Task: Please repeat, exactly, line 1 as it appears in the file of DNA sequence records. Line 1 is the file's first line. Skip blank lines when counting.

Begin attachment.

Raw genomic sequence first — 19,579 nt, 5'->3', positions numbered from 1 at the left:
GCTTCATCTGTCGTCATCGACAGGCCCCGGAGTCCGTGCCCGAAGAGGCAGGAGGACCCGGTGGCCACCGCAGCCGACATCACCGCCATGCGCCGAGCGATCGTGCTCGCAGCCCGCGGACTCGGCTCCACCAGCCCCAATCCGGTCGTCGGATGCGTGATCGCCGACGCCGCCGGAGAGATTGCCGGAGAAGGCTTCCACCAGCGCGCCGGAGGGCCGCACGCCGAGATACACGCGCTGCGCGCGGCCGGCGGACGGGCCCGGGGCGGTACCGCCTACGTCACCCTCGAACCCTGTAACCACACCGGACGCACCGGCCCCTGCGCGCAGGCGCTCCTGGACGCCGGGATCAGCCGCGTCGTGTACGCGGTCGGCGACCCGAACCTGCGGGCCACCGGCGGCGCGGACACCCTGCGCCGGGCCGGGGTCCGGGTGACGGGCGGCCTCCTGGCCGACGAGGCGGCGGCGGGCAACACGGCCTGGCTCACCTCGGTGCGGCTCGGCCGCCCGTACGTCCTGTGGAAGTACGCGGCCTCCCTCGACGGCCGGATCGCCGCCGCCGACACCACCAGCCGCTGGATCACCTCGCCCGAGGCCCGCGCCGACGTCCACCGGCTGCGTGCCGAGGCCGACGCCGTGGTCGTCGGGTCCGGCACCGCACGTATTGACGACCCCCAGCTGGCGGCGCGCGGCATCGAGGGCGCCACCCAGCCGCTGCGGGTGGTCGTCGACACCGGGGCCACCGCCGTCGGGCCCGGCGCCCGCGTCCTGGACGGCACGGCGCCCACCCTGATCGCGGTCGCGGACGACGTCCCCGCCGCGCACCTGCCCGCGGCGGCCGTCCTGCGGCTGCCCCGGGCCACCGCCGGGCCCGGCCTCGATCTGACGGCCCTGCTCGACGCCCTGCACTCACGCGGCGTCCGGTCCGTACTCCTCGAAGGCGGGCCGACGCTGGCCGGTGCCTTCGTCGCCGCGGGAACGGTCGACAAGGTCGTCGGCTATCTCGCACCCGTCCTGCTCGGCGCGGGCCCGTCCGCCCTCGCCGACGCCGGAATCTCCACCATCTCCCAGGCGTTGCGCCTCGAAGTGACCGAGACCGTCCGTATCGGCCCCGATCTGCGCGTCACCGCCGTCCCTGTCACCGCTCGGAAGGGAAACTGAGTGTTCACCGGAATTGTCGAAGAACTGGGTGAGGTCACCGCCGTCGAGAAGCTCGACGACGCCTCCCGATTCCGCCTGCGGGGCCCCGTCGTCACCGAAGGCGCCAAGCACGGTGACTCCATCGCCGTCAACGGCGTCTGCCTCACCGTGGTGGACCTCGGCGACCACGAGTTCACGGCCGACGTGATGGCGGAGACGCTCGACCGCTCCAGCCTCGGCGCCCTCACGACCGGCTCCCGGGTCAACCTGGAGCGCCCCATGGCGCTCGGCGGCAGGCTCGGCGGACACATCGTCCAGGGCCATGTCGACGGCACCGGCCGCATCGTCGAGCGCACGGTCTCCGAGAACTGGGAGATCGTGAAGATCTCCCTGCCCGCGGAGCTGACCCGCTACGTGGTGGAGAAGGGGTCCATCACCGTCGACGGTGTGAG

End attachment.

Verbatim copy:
Raw genomic sequence first — 19,579 nt, 5'->3', positions numbered from 1 at the left: